Postmodernism is like a swamp in which all sorts of toxic algae can flourish. Christians who swim in those waters will invariably come down with the side-effects of those poisoned waters. One of the primary consequences of imbibing postmodern thought is that of thinking of the God revealed in the Bible as an isolated deity. But God is the God of the whole world, and every turn in earth’s history proves this to be true.
When God shakes the world––like He has this year––people turn to their gods for salvation. But they find that God has undone their gods. You trust in finance? Ok, here’s an economic crash. You believe in health food? Ok, here’s a global pandemic. You live in awe of Hollywood or sports stars? Ok, they’re all stuck in their basements trying to entertain us on Zoom. You rely on political activism? Ok, none of the activism will make sense (i.e. #BlackLivesMatter or #MeToo). Conservatives cheered when Trump proposed to send out another round of stimulus checks via executive order, while liberals cheered when Biden solemnly claimed to be an originalist when it comes to the constitution.
Gather yourselves together, yea, gather together, O nation not desired; Before the decree bring forth, [before] the day pass as the chaff, before the fierce anger of the LORD come upon you, before the day of the LORD’S anger come upon you. Seek ye the LORD, all ye meek of the earth, which have wrought his judgment; seek righteousness, seek meekness: it may be ye shall be hid in the day of the LORD’S anger [ . . .]
Summary of the Text
After a scathing opening salvo, the prophet gives the first hint of hope. Judah is implored to gather together before the day of the Lord comes upon them (vv1-2). These gathered are told to seek the Lord in humility, and perhaps they shall be hid in the day of the Lord’s wrath (v3).
The Lord’s wrath is centered on Jerusalem, but the ripple effects will impact all the nations. The Philistines (Israel’s ancient enemy) are told of their doom: they’ll be left desolate, driven out, and uprooted. All their towns and ports will be destroyed and uninhabited, fit only for the use of wandering shepherds (vv4-6). This is done so that the remnant of God’s people will dwell and feed in peace along the coastland.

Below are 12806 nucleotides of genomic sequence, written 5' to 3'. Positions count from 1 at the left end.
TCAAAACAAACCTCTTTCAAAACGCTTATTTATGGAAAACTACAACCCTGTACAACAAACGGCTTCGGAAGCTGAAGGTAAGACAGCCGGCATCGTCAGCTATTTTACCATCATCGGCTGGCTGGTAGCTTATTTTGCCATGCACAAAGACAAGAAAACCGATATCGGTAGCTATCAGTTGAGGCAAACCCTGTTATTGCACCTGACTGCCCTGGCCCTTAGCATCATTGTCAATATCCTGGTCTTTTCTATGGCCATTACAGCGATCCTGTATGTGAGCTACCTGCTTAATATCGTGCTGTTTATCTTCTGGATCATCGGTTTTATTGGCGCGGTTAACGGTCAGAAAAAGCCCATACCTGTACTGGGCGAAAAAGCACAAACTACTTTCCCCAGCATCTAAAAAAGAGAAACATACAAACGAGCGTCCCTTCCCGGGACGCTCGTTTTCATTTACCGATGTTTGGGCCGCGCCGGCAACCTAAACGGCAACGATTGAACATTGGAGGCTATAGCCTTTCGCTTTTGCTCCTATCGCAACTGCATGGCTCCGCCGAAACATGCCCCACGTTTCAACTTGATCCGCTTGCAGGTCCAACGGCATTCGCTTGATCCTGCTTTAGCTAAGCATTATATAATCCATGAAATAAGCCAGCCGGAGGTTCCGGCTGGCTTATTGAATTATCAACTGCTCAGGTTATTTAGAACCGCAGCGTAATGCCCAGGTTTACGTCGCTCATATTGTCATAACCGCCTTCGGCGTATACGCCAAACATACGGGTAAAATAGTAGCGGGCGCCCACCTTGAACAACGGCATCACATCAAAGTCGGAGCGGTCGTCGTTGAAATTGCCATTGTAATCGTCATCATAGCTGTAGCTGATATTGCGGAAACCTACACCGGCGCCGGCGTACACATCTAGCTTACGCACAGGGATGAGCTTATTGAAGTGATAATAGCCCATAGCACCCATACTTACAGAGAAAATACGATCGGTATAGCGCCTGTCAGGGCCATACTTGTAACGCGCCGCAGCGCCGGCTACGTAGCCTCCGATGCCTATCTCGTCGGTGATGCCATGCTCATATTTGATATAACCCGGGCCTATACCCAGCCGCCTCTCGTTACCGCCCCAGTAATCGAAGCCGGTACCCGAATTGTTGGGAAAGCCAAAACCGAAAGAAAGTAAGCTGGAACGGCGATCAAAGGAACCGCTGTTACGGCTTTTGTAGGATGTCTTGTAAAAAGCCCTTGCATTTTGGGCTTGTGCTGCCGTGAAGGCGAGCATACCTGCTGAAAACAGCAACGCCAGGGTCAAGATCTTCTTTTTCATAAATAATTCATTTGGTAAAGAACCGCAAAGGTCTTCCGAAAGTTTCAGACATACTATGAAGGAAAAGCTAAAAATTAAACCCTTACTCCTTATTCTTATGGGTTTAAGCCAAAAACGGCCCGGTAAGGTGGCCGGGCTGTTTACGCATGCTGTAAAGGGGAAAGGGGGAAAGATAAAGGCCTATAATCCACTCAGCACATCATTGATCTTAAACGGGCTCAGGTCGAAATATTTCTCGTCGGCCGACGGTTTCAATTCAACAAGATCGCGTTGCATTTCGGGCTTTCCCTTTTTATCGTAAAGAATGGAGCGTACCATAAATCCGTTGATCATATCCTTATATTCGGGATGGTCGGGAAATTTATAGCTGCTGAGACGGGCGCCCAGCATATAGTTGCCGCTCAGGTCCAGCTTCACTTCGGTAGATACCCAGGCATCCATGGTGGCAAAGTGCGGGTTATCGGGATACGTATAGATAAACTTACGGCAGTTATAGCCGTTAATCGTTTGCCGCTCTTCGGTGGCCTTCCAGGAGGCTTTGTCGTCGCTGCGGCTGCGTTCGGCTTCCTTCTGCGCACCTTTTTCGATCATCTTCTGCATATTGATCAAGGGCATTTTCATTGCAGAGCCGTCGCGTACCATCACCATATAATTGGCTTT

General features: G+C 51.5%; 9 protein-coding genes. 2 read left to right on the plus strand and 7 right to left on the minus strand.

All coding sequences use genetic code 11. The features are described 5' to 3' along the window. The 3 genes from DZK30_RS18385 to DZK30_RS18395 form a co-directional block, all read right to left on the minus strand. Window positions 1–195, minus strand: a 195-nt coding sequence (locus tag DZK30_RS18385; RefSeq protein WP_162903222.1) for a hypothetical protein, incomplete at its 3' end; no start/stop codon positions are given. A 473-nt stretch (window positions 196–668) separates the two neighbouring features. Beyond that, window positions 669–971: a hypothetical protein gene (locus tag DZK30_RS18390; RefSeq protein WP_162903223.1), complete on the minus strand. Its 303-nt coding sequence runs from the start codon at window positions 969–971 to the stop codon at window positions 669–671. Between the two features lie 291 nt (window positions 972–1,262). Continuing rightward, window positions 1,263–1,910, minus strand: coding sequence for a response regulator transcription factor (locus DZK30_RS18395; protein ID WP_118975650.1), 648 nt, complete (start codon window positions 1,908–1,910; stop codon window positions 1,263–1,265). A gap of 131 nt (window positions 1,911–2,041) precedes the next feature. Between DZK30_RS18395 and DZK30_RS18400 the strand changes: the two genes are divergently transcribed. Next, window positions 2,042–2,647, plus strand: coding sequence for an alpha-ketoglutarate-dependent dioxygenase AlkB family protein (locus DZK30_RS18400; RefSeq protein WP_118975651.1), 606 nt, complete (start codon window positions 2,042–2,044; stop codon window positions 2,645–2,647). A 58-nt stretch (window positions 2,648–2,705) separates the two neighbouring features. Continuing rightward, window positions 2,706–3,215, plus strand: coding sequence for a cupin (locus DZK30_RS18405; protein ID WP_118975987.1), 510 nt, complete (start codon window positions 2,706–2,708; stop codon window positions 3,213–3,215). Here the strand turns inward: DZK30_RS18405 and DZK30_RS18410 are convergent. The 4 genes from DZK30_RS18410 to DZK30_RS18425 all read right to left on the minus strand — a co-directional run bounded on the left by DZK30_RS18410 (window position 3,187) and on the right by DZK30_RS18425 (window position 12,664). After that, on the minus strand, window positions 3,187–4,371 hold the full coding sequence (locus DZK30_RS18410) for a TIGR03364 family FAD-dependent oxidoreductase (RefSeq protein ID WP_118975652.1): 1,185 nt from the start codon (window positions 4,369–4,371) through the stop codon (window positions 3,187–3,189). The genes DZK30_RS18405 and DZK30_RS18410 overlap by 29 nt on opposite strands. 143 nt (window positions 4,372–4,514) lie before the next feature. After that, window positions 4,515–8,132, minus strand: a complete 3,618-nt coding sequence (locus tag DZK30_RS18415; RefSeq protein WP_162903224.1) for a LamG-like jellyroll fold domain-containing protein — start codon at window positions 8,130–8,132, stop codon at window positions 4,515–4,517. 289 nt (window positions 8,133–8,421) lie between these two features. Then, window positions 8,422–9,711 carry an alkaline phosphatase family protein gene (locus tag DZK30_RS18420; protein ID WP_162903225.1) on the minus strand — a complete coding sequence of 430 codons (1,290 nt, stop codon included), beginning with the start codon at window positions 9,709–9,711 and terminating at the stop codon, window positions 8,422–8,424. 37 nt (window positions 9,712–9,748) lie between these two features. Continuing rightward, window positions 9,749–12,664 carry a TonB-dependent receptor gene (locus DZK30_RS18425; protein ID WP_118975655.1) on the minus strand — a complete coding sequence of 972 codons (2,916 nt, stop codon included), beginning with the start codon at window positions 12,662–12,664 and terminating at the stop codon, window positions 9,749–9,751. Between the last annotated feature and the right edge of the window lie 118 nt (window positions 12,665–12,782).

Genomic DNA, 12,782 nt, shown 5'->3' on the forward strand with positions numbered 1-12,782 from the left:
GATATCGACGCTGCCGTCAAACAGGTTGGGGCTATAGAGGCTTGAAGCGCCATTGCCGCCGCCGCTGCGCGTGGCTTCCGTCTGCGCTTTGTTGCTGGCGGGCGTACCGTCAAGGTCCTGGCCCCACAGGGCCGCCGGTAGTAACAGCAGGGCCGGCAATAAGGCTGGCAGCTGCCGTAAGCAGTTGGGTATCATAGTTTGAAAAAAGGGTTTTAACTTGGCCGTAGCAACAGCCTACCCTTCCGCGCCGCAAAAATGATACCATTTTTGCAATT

Then Moab and Ammon (Israel’s distant relatives and frequent rivals) will have their proud boasts silenced (v8). They’ll be left like Sodom and Gomorrah (Cf. Gen. 19); and once again, God’s remnant shall spoil their enemies’ land, possessing it for their own (v9). All this will come upon these ancient nations because of their boasting against the Lord’s people (v10), and God is coming unto them in holy terror (v11a).
These denouncements form a compass. Philistia to the west, Moab and Ammon to the east. But before moving to the south, Zephaniah declares that God is coming to vanquish all the gods of the earth, and that men from from every place and distant isles shall worship Him (v11b). Then we proceed on our tour by heading to the Ethiopian lands, the most southerly kingdom of the known world; distant though the land of Cush may be, it, too, cannot escape the sword of the Lord’s judgement (v12).
Zephaniah takes us north, to the fierce land of Assyria (which took Israel into captivity). The Lord’s hand is stretched out against its capital city, Nineveh, and He’ll make it as dry as the Mohave desert. That once bustling metropolis will become the haunt of roaming herds; the din of the city will be replaced by the sound of birds and wild beasts; all the beauty of their artisans will be left bare for the dust of the desert to erase from memory (vv13-14). This city––once full of pompous boasts of its glory, at ease in its position as the world’s superpower, which thought “I am, and there is none beside me,”––will soon be a ghost town inhabited only by beasts, and when passersby see it, they’ll wag their heads in dismayed wonder (v15).
God’ll Cut You Down
As that great theologian, Johnny Cash, once sang, “Sooner or later, God’ll cut you down.” In this chapter we have God’s sure promise that Israel’s ancient enemies––Philistia, Moab and Ammon, Cush, and Assyria––will soon be cut down. So, although judgement begins with the house of God, it won’t be confined there.